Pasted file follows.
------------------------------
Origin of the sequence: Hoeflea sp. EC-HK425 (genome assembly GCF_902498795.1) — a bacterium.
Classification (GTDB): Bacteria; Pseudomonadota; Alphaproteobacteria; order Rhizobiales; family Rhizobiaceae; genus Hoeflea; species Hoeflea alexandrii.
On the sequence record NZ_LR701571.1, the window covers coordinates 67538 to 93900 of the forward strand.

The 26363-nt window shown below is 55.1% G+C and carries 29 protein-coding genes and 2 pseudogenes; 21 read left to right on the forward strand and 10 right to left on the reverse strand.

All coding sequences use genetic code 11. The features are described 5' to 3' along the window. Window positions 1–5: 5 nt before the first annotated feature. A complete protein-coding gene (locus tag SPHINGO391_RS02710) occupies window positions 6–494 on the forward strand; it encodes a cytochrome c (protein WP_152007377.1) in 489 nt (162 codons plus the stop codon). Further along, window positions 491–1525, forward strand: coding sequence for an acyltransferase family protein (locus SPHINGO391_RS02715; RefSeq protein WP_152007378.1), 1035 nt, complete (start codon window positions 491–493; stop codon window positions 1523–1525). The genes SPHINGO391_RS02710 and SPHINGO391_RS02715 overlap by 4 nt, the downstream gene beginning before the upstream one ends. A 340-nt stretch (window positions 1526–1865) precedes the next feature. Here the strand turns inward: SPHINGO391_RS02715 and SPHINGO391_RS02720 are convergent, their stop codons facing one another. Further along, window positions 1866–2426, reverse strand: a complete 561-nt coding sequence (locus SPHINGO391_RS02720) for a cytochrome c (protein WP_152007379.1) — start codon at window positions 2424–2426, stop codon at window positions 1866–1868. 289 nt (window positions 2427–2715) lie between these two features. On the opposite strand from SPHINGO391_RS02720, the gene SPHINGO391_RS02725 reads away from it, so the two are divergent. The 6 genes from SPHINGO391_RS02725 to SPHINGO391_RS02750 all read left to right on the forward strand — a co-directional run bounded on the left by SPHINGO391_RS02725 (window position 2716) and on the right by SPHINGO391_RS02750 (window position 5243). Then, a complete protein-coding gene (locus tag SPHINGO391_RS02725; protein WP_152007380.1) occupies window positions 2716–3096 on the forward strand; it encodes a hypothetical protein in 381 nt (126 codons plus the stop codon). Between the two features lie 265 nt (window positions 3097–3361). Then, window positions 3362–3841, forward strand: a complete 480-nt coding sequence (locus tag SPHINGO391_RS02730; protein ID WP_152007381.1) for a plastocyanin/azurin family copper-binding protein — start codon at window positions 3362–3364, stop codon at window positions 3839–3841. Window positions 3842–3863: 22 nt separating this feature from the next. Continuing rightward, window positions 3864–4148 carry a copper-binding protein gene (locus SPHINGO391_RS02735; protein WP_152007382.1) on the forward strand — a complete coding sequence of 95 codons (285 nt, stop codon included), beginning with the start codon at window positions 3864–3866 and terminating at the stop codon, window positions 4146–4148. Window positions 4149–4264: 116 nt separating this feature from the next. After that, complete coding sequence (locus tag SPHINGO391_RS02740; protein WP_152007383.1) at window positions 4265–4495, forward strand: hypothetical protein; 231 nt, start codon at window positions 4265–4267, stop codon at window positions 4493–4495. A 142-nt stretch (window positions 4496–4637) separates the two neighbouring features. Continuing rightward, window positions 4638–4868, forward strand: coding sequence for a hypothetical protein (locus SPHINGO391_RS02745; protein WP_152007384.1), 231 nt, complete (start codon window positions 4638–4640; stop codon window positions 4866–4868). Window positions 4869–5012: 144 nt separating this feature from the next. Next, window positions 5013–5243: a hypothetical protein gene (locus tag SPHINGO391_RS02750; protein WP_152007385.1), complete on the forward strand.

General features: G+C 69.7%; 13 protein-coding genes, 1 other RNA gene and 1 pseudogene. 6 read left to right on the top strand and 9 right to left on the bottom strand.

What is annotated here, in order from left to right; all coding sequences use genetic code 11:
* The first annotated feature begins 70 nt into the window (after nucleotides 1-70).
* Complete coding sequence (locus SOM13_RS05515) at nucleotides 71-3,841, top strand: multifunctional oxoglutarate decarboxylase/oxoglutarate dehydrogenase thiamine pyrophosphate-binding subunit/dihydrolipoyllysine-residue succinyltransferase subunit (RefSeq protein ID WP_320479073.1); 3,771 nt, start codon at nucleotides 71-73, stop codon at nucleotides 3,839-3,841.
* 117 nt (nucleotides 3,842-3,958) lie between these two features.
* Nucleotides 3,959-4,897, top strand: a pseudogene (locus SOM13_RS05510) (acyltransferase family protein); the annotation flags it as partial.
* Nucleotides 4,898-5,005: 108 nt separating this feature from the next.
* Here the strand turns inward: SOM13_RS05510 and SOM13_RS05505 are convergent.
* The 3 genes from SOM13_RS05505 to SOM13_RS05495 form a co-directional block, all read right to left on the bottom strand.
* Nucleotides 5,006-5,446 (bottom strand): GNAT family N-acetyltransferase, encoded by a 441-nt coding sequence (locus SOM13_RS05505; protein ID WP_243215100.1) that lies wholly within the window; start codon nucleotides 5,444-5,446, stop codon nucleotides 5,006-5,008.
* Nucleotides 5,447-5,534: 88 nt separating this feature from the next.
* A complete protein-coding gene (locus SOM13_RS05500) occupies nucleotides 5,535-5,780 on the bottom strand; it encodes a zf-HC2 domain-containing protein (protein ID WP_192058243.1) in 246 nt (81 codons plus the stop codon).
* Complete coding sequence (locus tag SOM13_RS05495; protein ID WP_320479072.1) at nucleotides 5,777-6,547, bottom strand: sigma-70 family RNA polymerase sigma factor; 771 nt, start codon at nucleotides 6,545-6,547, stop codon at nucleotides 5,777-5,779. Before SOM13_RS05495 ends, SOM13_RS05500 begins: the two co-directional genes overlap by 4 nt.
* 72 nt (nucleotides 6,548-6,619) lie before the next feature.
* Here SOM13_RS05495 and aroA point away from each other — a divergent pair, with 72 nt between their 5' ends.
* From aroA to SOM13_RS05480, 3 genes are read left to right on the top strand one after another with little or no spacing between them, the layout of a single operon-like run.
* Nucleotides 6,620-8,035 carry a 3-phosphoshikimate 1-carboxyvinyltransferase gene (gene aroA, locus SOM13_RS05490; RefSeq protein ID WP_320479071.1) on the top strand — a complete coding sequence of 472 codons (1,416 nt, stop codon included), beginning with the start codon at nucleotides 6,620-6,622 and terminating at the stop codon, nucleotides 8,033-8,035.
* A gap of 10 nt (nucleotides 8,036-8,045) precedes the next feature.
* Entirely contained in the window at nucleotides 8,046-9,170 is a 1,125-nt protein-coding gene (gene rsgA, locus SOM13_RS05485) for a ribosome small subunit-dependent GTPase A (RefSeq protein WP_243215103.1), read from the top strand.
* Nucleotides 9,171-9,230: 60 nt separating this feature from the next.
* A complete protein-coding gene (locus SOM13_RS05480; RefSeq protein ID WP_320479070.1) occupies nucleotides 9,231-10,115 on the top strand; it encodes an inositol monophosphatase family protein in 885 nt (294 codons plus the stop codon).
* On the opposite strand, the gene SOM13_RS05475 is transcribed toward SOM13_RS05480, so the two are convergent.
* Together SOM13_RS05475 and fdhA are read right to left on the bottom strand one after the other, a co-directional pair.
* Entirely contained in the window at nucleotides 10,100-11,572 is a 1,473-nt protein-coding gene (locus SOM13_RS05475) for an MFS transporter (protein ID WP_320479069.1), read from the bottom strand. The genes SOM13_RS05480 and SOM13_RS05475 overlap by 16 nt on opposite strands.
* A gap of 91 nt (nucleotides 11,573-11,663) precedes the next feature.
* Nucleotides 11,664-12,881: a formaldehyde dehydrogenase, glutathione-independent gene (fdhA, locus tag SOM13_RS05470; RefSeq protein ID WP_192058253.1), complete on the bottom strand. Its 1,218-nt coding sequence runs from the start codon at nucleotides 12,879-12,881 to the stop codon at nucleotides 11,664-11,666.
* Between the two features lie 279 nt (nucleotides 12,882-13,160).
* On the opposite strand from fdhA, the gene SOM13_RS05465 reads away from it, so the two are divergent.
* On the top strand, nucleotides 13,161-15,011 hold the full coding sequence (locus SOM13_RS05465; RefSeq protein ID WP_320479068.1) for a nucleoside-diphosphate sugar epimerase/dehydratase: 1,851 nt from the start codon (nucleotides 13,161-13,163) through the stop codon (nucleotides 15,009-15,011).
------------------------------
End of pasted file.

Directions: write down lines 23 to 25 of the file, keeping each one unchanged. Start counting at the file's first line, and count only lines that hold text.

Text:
* A gap of 10 nt (nucleotides 8,036-8,045) precedes the next feature.
* Entirely contained in the window at nucleotides 8,046-9,170 is a 1,125-nt protein-coding gene (gene rsgA, locus SOM13_RS05485) for a ribosome small subunit-dependent GTPase A (RefSeq protein WP_243215103.1), read from the top strand.
* Nucleotides 9,171-9,230: 60 nt separating this feature from the next.